The annexation of Crimea has real costs to the Russian economy beyond what is measured by some items in the armed forces’ budget; social spending in the occupied territories; or the cost of building a rather extreme bridge to solve logistics issues. Russia’s real cost of the annexation of Crimea is also associated with the permanent loss of income that the entire Russian population is experiencing due to increased uncertainty, reduced capital flows and investment, and thus a growth rate that is significantly lower than it would have been otherwise. Since the years of lost growth are extremely hard to make up for in later years, there will be a permanent loss of income in Russia that is a significant part of the real cost of annexing Crimea and continuing the fighting in Eastern Ukraine. It is time to stop not only the human bleeding associated with Ukraine, but also the economic.
Estimating the real cost of Russia’s annexation of Crimea and the continued involvement in Eastern Ukraine is complicated since there are many other things going on in the Russian economy at the same time. In particular, oil prices fell from over $100/barrel in late 2013 to $30/barrel in 2016 (Figure 1). Becker (2016) has shown that 60-80 percent of the variation in GDP growth can be explained by changes in oil prices, so this makes it hard to just look at actual data on growth to assess the impact of Crimea and subsequent sanctions and counter sanctions.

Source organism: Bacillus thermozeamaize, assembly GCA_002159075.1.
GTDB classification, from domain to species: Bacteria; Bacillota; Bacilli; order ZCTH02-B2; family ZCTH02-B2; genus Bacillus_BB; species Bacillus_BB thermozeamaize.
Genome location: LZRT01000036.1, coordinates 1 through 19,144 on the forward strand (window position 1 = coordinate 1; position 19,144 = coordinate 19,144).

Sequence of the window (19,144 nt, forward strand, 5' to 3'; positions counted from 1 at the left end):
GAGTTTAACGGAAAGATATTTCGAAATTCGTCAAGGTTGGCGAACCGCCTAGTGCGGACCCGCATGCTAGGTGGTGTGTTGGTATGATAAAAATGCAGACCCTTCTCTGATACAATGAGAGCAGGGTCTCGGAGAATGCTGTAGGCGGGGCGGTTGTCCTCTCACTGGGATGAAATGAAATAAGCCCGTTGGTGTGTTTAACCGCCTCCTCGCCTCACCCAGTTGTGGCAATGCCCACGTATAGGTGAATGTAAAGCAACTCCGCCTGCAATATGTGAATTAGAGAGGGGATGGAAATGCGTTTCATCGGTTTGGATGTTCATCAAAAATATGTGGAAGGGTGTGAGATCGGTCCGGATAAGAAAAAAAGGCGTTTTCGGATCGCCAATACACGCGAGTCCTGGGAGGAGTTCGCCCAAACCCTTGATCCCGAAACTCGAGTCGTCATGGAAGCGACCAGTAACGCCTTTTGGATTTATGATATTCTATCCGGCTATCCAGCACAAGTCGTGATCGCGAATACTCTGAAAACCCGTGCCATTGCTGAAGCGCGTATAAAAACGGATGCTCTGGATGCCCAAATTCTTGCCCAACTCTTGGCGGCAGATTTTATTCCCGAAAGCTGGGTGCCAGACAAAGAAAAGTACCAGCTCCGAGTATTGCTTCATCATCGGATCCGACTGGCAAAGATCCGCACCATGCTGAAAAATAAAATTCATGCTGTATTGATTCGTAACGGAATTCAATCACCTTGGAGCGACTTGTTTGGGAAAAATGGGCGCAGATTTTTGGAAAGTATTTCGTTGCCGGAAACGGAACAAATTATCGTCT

Figure 1. Russian GDP and oil price
Source: Becker (2019)
The approach here is instead to focus on one channel that is likely to be important for growth in these circumstances, which is uncertainty and its impact on capital flows and investment.
From uncertainty to growth
The analysis presented here is based on several steps that link uncertainty to GDP growth. All the details of the steps in this analysis are explained at some length in Becker (2019). Although this brief will focus on the main assumptions and estimates that are needed to arrive at the real cost of Crimea, a short description of the steps is as follows.
First of all, in line with basic models of capital flows, investors that can move their money across different markets (here countries) will look at relative returns and volatility between different markets. When relative uncertainty goes up in one market, capital will leave that market.
The next step is that international capital flows affect investment in the domestic market. If capital leaves a country, less money will be available for fixed capital investments.
The final step is that domestic investments is important for growth. Mechanically, in a static, national accounts setting, if investments go down, so does GDP. More long term and dynamically, investments have a supply side effect on growth, and if investments are low, this will affect potential as well as actual growth negatively.